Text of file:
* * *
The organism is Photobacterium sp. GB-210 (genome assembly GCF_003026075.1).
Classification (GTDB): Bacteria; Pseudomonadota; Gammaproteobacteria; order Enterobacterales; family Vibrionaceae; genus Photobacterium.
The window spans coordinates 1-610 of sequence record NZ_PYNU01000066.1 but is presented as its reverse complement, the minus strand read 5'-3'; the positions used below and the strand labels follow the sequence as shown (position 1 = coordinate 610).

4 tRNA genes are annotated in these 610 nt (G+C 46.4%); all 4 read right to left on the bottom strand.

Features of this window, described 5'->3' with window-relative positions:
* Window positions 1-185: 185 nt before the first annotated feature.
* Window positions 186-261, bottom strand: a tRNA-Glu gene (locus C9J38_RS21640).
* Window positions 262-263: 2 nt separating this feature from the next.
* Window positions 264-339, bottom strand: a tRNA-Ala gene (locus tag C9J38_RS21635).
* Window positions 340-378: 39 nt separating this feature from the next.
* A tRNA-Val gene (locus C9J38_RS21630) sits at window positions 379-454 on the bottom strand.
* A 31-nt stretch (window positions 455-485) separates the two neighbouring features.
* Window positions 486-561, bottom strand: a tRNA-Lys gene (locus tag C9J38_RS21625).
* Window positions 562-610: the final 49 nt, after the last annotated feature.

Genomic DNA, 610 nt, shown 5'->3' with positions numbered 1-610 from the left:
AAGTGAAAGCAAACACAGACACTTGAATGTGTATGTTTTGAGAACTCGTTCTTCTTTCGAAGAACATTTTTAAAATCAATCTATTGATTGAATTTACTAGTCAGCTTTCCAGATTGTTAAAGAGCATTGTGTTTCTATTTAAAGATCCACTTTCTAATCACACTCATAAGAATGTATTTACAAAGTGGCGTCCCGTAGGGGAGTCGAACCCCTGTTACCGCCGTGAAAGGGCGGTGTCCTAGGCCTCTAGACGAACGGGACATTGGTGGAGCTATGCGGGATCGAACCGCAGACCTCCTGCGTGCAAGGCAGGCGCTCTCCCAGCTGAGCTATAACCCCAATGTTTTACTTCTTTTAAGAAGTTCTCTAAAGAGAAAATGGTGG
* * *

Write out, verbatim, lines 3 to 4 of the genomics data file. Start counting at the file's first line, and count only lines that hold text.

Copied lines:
The window spans coordinates 1-610 of sequence record NZ_PYNU01000066.1 but is presented as its reverse complement, the minus strand read 5'-3'; the positions used below and the strand labels follow the sequence as shown (position 1 = coordinate 610).

4 tRNA genes are annotated in these 610 nt (G+C 46.4%); all 4 read right to left on the bottom strand.